Sunday, 6 July 2014

How well are our schools doing? School Performance Review with LCD

In the mid-nineties, getting African children into school was the main priority and the introduction of free basic (primary) education was the route to achieving that aim. By the end of the decade most countries, Malawi among them, were reporting enrolments of of 80%, 90% and even more. Then, rightly, priorities changed.

With so many new enrolments, schools became overcrowded, with too few classrooms and too few teachers. Teachers themselves were often poorly educated and working in very difficult circumstances. As a result, children were not learning, or not learning well enough.

Current priorities in education development therefore are no longer just about increasing the numbers of children in school. They are about keeping them there and discouraging them from dropping out, particularly girls. Priorities are also, crucially, about ensuring that the education learners receive is of good quality and that they leave basic education literate, numerate and with the skills to keep themselves healthy and support themselves and their families.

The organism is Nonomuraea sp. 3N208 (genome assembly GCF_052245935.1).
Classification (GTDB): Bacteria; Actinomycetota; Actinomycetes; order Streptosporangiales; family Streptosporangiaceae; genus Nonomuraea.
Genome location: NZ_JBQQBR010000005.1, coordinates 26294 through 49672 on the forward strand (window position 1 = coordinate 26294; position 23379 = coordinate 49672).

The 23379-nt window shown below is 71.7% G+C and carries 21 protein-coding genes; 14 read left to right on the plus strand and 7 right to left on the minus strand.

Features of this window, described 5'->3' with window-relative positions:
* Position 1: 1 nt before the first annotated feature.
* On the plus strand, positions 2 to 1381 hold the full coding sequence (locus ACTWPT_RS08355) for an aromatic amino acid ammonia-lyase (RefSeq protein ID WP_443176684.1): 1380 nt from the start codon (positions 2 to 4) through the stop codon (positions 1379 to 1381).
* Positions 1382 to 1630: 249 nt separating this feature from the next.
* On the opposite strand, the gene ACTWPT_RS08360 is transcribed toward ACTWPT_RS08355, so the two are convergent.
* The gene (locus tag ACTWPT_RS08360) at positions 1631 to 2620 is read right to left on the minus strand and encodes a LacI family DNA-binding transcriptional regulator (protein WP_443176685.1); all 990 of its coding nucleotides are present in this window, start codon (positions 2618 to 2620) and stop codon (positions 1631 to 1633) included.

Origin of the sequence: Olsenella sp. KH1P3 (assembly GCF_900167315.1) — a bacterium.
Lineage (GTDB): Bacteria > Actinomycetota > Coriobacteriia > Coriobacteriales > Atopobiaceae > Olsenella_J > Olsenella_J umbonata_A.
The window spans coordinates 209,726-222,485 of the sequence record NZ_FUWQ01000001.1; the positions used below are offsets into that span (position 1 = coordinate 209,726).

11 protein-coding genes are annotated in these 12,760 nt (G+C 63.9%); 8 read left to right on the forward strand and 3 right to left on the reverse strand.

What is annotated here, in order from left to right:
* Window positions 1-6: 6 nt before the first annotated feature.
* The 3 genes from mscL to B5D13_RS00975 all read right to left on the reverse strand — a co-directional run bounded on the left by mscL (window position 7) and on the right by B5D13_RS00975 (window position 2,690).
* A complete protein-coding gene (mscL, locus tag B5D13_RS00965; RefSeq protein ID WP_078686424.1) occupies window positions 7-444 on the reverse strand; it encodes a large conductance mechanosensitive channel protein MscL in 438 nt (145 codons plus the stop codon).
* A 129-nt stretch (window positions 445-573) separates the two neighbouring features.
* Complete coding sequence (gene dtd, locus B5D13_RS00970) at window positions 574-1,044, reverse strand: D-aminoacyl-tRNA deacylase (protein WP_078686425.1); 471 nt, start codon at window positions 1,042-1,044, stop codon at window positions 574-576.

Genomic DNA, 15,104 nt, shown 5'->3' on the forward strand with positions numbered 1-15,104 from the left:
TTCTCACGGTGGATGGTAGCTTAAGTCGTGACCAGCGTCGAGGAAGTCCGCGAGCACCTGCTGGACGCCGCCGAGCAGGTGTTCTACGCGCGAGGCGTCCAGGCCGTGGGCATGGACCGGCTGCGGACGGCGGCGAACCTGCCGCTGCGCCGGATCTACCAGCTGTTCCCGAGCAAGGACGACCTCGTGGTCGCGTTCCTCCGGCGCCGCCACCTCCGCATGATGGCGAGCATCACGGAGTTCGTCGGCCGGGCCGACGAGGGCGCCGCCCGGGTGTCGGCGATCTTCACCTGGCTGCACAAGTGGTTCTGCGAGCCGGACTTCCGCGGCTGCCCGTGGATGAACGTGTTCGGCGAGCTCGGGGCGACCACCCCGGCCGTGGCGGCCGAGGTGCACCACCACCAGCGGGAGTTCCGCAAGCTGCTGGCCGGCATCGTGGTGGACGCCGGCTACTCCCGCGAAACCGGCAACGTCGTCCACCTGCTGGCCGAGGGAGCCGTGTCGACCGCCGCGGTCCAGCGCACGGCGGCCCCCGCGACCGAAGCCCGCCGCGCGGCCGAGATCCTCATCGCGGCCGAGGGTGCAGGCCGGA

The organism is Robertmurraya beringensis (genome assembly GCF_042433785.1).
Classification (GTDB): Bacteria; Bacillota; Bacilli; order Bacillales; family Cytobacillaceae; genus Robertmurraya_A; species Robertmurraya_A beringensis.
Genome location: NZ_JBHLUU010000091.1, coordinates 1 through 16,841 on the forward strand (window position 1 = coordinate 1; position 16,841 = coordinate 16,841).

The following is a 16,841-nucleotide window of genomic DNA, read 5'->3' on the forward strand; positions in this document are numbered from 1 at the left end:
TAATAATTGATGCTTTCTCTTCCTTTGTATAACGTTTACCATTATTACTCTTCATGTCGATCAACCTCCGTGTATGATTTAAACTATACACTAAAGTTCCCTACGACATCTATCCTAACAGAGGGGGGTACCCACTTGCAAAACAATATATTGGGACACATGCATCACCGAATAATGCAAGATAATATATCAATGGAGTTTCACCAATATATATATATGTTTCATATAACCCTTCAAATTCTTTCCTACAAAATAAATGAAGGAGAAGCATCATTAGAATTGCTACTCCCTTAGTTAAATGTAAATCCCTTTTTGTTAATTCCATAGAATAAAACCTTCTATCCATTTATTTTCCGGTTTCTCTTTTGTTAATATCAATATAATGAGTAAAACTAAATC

So, these days the work of most education NGOs and development organisations focuses on improving the quality of schooling children receive. Improving school quality is also the main focus of the organisation I work with, Link Community Development (LCD or Link).

LCD is an international NGO which works across a number of African countries. The aim of LCD's work is to improve the quality of basic education, particularly for learners in rural schools. It does this by working with district councils, helping them to improve their governance and quality assurance of schools. Partnership with districts must, of course come about in agreement with national governments, so another key element of LCD's work is partnership with Education Ministries.